The proper way to construct files, if InDesign is used, is to create the imagery you want for the layout and place that into InDesign... if that means rougher, less refined images, that's fine, but they should be processed within the layout, not afterwards.

I've honestly never "post processed" InDesign work. Although, I think one could if it reaches the desired output.

Thinking out loud...

INDD -> PDF -> Linked PS Smart Object would allow the use of INDD for layout and Photoshop for more "textures" or "grain".

Regenerate the PDF when layout changes, Update SO link in PSD which contains any specific post processing there.

Where it gets tricky is if one wishes to narrow the scope of any "unsmooth" alterations in the layout, since the SO would be one layer/object. And of course you'll need one Photoshop document per page/spread which could become cumbersome. So.... then it's back to traditional method of introducing "unsmooth" images in InDesign.

Rougher or less "computer generated" layouts/projects are completely possible, but it all boils down to planning ahead in some way.

  • Is the layout very text heavy across multiple pages (books, brochures, manuals)

Then I'd use InDesign and "dirty-up" any placed imagery there.

Rather than merely drawing a frame and setting a fill color. I'd place an image with the color and grain desired. With a large rectangular image from Illustrator/Photoshop, you can fill any sort of frame in InDesign to achieve that color with that grain. Additional images would contain any "roughness". I've often created simple, full page, texture grain or pattern -filled rectangles in AI/PS merely so they could be placed into INDD.

  • Does the layout have a moderate amount of text (One pages, trifolds, etc)

In this case, I may choose to use Illustrator for layout. This would allow more direct access to some things of a more "freeform" nature beyond the capabilities of InDesign. In many instances not using InDesign can "free up" the overall appearance of a layout. Breaking away form the seeming perpendicular nature of InDesign layouts is much, much easier in Illustrator.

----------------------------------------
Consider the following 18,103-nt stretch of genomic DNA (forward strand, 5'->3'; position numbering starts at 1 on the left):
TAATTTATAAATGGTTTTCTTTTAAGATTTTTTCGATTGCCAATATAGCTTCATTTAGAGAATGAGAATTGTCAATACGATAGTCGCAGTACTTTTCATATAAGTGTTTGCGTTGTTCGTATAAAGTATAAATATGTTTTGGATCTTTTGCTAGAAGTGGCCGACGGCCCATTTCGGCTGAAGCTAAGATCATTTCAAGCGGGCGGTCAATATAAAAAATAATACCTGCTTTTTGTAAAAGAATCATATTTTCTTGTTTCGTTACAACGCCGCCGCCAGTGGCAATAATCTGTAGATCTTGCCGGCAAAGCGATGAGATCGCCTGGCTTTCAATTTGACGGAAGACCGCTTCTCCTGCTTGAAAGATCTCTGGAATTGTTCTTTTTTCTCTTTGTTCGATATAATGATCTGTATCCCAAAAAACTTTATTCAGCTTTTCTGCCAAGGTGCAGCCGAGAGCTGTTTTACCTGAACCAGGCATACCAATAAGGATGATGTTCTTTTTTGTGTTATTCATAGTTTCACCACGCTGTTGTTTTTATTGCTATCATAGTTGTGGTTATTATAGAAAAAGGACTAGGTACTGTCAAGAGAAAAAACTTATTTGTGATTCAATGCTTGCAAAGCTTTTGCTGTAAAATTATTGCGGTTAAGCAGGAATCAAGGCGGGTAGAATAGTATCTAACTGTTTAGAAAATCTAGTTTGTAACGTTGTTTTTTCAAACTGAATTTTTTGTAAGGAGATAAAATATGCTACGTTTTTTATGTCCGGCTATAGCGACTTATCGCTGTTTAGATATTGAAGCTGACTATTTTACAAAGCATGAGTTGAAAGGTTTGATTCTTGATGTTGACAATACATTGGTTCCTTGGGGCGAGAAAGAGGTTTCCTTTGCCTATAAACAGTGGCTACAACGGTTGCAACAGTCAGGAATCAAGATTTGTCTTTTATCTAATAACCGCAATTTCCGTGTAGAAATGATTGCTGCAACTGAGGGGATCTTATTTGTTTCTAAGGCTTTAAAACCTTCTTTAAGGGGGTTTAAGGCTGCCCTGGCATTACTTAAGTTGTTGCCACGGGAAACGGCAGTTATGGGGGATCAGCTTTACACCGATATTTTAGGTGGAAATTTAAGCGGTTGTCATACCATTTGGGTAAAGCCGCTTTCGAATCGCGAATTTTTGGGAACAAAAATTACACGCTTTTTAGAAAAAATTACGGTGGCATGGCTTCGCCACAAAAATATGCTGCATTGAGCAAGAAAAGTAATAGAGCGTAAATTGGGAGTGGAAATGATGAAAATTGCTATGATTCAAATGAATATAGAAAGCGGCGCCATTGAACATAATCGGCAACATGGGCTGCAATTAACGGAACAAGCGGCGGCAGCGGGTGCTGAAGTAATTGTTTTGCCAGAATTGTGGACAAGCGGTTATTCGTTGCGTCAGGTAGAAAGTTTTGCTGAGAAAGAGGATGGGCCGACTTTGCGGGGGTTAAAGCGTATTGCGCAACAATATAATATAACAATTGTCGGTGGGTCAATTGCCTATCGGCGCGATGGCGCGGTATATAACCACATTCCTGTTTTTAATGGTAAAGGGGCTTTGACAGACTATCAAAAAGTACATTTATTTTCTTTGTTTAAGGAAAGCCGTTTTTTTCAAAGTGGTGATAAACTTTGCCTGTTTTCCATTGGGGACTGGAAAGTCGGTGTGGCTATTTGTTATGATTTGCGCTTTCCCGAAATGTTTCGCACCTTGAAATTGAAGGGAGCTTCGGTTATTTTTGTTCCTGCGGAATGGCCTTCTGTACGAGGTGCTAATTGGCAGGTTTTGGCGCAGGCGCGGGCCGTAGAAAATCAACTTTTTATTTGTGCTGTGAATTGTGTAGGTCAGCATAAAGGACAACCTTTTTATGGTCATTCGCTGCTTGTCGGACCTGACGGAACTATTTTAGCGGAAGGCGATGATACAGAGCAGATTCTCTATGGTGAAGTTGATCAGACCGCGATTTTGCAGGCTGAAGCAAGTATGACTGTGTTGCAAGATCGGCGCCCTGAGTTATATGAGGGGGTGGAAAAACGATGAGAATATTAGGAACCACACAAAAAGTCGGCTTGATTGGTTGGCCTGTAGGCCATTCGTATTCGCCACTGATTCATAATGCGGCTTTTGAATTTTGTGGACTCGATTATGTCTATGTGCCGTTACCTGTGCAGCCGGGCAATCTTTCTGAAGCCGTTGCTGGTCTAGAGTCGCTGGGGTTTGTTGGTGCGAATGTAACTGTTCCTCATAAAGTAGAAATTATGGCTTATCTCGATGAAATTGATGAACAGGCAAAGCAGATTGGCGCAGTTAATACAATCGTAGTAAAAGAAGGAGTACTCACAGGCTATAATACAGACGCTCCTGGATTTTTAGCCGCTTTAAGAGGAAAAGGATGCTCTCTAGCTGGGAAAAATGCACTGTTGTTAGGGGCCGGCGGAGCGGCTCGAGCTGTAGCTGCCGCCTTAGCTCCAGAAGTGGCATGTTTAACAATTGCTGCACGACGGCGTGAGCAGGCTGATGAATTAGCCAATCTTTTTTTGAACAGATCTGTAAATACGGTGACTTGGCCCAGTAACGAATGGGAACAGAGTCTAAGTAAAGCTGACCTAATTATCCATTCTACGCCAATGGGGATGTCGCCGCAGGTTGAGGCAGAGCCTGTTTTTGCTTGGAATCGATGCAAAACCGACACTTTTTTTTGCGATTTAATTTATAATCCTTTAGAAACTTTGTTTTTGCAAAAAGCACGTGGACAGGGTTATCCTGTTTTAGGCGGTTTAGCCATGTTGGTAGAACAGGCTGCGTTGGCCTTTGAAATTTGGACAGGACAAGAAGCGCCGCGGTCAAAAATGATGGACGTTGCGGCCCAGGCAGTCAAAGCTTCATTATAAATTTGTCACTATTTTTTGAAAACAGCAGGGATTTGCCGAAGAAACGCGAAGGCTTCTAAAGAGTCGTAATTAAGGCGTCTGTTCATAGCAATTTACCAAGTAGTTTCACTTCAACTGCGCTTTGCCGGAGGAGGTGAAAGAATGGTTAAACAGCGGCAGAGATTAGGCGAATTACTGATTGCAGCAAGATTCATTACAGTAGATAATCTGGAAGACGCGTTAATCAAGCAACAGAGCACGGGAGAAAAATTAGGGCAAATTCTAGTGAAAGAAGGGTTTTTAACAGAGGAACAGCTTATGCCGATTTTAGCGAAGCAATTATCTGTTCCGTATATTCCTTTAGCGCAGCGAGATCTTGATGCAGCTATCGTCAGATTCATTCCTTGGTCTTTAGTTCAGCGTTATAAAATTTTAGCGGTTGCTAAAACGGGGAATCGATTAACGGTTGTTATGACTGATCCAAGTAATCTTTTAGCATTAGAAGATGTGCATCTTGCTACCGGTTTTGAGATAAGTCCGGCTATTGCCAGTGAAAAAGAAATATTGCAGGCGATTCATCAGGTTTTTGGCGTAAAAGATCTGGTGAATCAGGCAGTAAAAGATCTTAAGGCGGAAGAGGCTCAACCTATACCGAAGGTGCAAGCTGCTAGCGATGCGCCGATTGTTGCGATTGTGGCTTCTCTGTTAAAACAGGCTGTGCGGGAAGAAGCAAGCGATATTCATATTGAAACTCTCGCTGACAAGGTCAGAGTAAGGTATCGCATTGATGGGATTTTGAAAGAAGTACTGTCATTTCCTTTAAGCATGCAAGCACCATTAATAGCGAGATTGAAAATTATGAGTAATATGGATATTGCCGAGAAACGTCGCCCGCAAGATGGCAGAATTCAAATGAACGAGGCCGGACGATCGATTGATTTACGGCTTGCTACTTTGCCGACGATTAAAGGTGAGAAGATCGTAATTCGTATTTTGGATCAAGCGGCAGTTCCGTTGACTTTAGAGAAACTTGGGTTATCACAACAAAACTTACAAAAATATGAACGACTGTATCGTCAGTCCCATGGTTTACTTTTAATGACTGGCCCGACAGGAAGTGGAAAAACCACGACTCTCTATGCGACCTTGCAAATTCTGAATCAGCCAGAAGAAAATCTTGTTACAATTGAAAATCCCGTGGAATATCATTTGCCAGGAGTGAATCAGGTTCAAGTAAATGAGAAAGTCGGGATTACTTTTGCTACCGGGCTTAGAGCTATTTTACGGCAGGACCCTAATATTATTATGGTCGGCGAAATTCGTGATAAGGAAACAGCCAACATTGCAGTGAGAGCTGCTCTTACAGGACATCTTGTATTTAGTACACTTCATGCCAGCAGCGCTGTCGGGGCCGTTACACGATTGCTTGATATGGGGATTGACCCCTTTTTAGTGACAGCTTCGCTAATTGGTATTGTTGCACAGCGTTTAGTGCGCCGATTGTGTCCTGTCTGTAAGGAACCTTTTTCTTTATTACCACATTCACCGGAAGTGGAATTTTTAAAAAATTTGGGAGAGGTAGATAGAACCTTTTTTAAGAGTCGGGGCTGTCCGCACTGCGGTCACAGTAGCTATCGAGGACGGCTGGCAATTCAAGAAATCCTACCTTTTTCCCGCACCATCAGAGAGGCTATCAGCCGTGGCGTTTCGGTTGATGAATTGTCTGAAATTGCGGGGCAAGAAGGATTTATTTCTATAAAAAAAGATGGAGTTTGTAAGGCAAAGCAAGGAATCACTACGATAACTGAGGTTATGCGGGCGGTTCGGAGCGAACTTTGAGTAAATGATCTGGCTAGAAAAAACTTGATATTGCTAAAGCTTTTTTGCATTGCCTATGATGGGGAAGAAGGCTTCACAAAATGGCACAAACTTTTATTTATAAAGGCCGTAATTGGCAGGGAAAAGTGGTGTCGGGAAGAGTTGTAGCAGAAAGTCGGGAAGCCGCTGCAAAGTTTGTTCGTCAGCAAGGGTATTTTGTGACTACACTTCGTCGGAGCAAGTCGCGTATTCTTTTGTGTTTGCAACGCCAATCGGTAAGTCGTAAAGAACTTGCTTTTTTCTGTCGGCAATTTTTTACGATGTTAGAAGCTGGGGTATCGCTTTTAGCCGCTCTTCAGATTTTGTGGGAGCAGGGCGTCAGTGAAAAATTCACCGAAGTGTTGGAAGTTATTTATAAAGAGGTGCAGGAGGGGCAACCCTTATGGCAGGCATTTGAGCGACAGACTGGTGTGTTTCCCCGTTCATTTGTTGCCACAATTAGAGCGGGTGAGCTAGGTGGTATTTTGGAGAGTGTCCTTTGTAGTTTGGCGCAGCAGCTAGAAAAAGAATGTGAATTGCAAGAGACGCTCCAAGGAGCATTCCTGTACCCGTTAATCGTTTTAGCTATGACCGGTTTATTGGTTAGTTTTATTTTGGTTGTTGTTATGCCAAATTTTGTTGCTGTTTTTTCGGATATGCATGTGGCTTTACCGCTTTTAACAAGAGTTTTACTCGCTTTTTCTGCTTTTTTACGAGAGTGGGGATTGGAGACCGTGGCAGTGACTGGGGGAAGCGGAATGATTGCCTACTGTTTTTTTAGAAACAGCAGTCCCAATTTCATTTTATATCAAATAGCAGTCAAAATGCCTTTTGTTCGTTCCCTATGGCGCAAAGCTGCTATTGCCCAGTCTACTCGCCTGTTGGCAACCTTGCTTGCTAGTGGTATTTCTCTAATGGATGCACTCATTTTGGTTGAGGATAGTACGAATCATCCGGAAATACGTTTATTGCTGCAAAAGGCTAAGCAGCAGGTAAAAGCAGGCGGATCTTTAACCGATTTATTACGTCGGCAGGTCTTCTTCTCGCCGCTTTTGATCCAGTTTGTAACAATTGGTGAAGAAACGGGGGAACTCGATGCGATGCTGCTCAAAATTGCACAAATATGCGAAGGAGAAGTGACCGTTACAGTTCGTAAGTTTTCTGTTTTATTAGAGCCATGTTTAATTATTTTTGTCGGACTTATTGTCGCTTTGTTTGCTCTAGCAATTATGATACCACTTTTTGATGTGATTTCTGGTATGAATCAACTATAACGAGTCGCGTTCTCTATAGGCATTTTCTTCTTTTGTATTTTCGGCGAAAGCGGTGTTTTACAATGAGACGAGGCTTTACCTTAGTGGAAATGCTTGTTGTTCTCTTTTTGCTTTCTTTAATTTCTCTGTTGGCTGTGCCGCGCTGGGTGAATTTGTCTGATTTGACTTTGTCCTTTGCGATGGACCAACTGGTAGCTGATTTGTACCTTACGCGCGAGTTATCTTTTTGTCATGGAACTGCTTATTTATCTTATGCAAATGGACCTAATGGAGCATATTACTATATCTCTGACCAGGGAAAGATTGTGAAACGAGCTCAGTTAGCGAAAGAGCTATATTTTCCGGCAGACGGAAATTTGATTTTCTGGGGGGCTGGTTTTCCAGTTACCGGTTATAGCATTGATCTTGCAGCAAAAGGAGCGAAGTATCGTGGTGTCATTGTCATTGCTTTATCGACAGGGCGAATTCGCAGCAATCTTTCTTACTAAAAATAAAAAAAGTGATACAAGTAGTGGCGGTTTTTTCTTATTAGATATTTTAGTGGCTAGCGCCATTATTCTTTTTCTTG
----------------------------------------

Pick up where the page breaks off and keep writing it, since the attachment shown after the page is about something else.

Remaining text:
• Does the layout only contain minimal text (Fliers, Posters, announcements, etc)

In this instance I may just jump to Photoshop and use that. Obviously Photoshop allows much more freeform painting than the other Adobe apps. If there's no need for deep text engine features and I understand output well, I see no reason to not use Photoshop for some more one-page type of projects if a desired art style is more sensibly created in Photoshop. One can always link to text or other items from Illustrator as a smart object if necessary to make editing easier.

In the past I've also...

  • Completely hand drawn a layout.
  • Manually written/drawn all text.
  • Scanned the drawing.
  • Broken apart the scan in Photoshop into individual "sections".
  • Redrew/rescanned a couple sections I was unhappy with.
  • Recreated some parts in Illustrator using the scan as a basis for manual tracing.
  • Gathered all the parts together using InDesign as more of a "puzzle frame" to collect all the pieces and position them.
  • I saved many pieces as one-color (BMP) .Tif images. So, when placed into InDesign, I could easily assign color there. This allowed for repetitive use of the same art with varying color assignments.

This generated a very freeform style of layout that had a great deal of manual appearance, but offered the benefits of software in terms of being able to individually move or tweak one specific aspect.

I supposed I could have pieced things together in Illustrator or Photoshop, but InDesign seems, to me, to be easier when managing multiple linked files. And ultimately, that's what the layout was.

SIDEBAR: I'm really not a fan of "pasting images into InDesign". That can make for such headaches later. Link to.. don't paste.